The arrangement and disposition of sacred art belong to the holy fathers because they say the same things as the holy fathers, in the same manner. Allegory pervades patristic exegesis; it likewise pervades Gothic art, especially by juxtaposing scenes from the New Testament with their Old Testament prefigurements. To quote the art historian Emile Mâle:
God who sees all things under the aspect of eternity willed that the Old and New Testaments should form a complete and harmonious whole; the Old is but an adumbration of the New. To use medieval language, that which the Gospel shows men in the light of the sun, the Old Testament showed them in the uncertain light of the moon and stars.... This doctrine, always held by the Church, is taught in the Gospels by the Savior Himself: As Moses lifted up the serpent in the wilderness, even so must the Son of Man be lifted up.The Apostles Peter and Paul learned this doctrine and taught it in their epistles. They were followed by the church fathers: Origen of Alexandria, Hilary of Poitiers, Ambrose of Milan and Augustine of Hippo, the most prolific of them all. It was St. Augustine who articulated an important rule of symbolic exegesis, that the literal sense of the words remains sacrosanct:
Believe before all things when you hear the scriptures read that the events really took place as is said in the book. Do not destroy the historic foundation of scripture, for without it you will build in the air.... All that the scriptures say of Abraham really happened, but he is at the same time a prophetic type.God has always written His allegory with fact. Greater meanings do not obliterate lesser meanings. Moses really saw the burning bush, and it really prefigured the Virgin Birth. The Queen of Sheba really visited Solomon’s throne, and it really prefigured the Adoration of the Magi. Abraham really led his son Isaac to the altar of sacrifice, and it really prefigured the Way of the Cross. Jonah really emerged from the great fish, and it really prefigured the Resurrection.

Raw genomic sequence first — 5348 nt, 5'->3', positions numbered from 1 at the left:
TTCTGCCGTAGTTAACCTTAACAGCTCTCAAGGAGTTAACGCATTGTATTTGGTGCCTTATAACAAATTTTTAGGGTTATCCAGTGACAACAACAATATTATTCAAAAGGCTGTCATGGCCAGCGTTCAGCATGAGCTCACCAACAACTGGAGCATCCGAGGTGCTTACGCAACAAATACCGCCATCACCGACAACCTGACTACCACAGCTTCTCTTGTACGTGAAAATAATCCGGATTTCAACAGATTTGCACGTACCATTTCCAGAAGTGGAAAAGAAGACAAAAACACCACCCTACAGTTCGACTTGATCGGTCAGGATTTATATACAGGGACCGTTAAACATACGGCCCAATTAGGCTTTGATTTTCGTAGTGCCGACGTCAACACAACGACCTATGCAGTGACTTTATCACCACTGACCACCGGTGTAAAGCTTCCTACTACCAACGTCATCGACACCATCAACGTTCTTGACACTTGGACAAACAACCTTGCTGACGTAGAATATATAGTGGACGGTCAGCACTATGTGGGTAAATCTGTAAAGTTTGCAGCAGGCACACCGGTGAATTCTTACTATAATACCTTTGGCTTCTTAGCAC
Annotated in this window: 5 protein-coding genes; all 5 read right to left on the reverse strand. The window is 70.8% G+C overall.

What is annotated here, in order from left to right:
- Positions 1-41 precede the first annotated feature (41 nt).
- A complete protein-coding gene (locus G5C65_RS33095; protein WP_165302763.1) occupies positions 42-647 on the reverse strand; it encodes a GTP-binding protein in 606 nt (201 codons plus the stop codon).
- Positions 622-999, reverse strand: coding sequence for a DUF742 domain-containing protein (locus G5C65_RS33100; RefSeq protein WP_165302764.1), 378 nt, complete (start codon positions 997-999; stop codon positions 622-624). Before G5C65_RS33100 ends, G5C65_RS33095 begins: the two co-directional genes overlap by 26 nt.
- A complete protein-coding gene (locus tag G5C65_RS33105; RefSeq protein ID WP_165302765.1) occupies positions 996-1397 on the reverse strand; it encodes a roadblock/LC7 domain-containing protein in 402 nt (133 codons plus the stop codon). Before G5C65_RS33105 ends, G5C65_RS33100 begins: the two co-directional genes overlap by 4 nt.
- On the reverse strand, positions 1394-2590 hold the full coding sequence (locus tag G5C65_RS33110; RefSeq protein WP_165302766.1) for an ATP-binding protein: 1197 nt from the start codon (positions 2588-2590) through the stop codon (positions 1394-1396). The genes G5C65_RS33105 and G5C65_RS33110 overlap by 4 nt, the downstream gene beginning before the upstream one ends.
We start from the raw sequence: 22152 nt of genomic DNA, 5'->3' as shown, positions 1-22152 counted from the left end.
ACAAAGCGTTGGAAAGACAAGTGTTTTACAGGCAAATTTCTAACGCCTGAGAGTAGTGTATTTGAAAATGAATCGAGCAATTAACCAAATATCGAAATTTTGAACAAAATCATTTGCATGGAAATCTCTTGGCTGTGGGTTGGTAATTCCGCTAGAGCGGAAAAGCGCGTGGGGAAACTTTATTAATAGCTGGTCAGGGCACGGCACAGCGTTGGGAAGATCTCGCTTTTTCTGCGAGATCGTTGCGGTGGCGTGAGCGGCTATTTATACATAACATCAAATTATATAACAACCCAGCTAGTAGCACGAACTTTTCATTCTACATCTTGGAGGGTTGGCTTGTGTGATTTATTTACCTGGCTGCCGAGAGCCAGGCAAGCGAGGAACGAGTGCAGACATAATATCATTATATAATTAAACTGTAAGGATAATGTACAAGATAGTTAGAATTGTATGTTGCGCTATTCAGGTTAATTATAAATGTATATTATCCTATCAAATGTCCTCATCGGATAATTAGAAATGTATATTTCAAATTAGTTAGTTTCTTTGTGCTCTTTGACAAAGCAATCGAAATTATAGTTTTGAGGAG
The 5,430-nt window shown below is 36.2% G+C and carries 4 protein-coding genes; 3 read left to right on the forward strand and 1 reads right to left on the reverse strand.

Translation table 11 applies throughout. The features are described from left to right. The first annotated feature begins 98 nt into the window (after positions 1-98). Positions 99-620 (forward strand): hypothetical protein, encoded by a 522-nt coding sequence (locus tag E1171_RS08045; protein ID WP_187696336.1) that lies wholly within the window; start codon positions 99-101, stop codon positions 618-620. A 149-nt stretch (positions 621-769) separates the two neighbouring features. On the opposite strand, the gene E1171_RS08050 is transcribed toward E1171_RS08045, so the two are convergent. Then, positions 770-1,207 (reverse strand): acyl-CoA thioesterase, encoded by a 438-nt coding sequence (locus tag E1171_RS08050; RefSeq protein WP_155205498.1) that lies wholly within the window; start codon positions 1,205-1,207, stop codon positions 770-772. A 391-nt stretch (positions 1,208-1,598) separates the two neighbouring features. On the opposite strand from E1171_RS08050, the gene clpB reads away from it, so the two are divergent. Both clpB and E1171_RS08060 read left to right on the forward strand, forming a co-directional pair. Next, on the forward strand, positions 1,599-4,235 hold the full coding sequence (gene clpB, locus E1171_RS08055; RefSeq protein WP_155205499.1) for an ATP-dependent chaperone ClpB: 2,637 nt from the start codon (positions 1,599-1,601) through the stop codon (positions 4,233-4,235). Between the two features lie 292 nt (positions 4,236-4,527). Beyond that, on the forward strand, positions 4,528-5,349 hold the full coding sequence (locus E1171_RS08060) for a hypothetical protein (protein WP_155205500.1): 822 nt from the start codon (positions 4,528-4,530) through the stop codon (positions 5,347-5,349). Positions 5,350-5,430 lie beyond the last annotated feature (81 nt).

Another important rule is that the sacred scriptures are polysemic; there need not be a one-to-one correspondence between type and antitype. An event of the Old Testament may prefigure several events of the New; it may also be a moral instruction, or a symbol of Heaven. As Gregory the Great wrote:
For just as it happens that from one lump of gold there are some who fashion necklaces, others rings, and still others ornamental bracelets, so from one science of sacred scripture all of its interpreters gather up various ornamental embellishments, as it were, by way of innumerable understandings of the text. All of these ornamental embellishments add to the beauty of the celestial bride.*******
The church fathers interpreted all of the numbers that appear in the sacred scriptures symbolically, for it was God who ordered all things in number and measure and weight. Three represents divinity, for God exists in three Persons. Four represents mankind and the created world; the time and space inhabited by mankind have four basic divisions, the seasons of the year and the cardinal directions that correspond to the rivers flowing out of Paradise and (as St. Augustine noticed) to the four letters of the name Adam: anatole, dysis, arktos, mesembria.
The interaction of Heaven and Earth, of God and Man, is represented by twelve and seven, the product and sum of three and four. This is why twelve and seven appear again and again in holy writ.
St. Augustine saw in the 153 great fish caught by the Apostles on the Sea of Tiberias the means of salvation: ten commandments added to seven gifts of the Holy Ghost make seventeen, and the sum of the integers from one to seventeen is 153. He considered Gideon a prefigurement of Jesus Christ in part because the number 300 is written in Greek numerals as the cross-shaped letter Tau; thus Gideon’s army of 300 men represents the Holy Rood. Hugh of St. Victor wrote elaborate mystical treatises on the dimensions of Noah’s Ark.
Works quoted or referenced:
Emile Mâle, The Gothic Image: Religious Art in France of the Thirteenth Century, translated by Dora Nussey, (New York: Icon Editions, 1972).
Augustine of Hippo, Second Sermon on the Old Testament, quoted in The Gothic Image: Religious Art in France of the Thirteenth Century, translated by Dora Nussey, (New York: Icon Editions, 1972).
Gregory the Great, Sermon on Ezekiel, quoted by Henri de Lubac, Medieval Exegesis, Volume I, translated by Mark Sebanc, (Grand Rapids: William B. Eerdmans Publishing Company, 1998).
The Works of Aurelius Augustine, Bishop of Hippo, Volume X, translated by Marcus Dods, (Edinburgh: T. & T. Clark, 1873).
Emile Mâle, Religious Art in France: The Twelfth Century, translated by Marthiel Matthews, (Princeton University Press, 1978).
Vincent Foster Hopper, Medieval Number Symbolism, (Columbia University Press, 1938).